We surveyed 83 syllabi for general education courses in the social sciences at UNC-Chapel Hill, all of which require at least 10 pages of written work. Based on our survey, we found that students in the social sciences most often write:
- Analytical and argumentative research papers, usually just called “research papers,” which require students to use a theory or concept to interpret an idea or question, often based on a course reading. These assignments require students to synthesize course material, apply concepts, and interpret ideas.
- Genres that require students to investigate a question or issue first, and then draw conclusions based on the research or analysis — not genres requiring students to choose a thesis first, then defend it, as in first year composition genres.
- Reviews of previous research, either as a standalone assignment or as part of a research paper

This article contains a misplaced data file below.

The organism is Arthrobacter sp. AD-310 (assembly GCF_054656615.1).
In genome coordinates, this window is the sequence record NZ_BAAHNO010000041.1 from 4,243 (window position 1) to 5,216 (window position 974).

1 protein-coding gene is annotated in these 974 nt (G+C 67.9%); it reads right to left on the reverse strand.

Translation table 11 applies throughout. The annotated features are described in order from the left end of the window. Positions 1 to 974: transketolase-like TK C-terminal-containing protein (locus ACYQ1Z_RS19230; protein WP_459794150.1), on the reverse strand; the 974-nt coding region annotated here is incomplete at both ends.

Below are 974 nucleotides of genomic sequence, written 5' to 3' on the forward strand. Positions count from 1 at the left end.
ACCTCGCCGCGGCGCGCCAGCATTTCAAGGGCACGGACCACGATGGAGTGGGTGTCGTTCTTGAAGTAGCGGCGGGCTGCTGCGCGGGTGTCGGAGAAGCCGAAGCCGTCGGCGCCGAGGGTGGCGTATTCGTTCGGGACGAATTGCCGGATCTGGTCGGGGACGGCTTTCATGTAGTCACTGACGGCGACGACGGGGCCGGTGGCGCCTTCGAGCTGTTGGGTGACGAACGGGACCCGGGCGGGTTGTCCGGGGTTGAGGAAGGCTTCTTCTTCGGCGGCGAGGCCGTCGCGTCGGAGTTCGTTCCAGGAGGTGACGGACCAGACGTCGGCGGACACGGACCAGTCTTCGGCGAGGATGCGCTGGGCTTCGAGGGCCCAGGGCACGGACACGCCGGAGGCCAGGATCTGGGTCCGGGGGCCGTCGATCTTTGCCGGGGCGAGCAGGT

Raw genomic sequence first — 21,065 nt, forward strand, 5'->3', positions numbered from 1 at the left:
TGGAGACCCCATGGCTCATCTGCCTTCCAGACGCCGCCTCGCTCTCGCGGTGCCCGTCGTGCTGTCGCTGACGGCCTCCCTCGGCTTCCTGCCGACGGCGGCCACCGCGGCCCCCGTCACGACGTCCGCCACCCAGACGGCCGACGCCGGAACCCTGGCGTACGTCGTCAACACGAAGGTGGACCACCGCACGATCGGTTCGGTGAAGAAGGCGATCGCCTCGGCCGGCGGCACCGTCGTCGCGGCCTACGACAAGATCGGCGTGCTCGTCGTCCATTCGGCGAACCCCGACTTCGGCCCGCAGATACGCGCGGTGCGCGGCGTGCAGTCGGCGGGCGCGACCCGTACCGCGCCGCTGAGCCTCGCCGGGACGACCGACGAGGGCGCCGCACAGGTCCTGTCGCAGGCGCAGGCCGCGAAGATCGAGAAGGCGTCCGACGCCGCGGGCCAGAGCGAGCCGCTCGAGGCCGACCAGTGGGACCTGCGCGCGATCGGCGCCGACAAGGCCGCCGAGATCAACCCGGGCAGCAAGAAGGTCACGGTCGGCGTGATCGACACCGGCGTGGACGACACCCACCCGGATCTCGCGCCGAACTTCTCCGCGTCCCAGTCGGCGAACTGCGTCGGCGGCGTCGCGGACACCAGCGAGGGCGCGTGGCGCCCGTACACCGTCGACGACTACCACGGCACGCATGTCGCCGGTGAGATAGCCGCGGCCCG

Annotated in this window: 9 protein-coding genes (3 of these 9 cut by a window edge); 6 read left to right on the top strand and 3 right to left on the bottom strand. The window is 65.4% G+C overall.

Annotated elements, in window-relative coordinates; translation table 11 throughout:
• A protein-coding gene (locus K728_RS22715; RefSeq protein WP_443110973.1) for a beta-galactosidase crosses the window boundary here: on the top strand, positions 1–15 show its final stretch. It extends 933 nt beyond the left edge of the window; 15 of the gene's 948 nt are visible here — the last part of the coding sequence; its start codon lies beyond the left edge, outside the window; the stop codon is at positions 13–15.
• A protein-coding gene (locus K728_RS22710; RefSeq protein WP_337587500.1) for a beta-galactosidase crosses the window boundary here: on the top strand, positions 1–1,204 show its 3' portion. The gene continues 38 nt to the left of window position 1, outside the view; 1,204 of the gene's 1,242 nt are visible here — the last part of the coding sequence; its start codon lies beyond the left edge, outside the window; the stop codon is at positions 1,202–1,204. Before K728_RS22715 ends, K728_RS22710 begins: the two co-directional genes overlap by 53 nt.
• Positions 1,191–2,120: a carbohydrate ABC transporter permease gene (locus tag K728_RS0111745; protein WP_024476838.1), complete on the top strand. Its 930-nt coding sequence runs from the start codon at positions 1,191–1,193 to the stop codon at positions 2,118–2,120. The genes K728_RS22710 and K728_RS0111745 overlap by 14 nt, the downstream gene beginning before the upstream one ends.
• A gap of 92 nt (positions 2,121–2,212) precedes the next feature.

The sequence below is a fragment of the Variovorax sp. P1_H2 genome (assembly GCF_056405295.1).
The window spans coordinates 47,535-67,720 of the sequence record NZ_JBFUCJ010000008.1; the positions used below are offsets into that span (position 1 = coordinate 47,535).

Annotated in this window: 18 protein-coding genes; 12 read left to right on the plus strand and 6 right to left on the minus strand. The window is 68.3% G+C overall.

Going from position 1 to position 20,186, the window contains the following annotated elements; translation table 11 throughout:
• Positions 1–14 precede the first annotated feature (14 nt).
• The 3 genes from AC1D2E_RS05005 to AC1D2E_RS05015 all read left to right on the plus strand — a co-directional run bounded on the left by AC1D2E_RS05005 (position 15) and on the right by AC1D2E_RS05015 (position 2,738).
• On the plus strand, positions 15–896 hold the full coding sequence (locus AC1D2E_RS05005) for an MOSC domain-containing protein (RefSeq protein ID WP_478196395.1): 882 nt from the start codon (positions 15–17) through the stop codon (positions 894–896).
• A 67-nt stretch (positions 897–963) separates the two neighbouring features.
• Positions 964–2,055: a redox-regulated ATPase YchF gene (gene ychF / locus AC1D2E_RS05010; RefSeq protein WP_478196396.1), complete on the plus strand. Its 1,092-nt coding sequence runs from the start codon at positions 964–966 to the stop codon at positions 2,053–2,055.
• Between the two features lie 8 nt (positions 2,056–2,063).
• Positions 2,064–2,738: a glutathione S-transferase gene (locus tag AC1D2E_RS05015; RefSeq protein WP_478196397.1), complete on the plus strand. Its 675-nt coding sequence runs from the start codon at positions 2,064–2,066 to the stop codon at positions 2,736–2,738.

- Genres familiar to academic researchers: conference papers, conference posters, research proposals
- Policy-related genres: forecast reports, policy briefs, white papers, or policy/recommendation reports that apply research to propose solutions to a problem or suggest future courses of action
- Reports of primary research, such as interview reports or field observation report
- Oral presentations of research findings
In short, research dominates social science writing, and the genres are professional or academic in nature, in contrast to the primarily literary and journalistic genres taught in many first year writing courses and featured in most textbooks.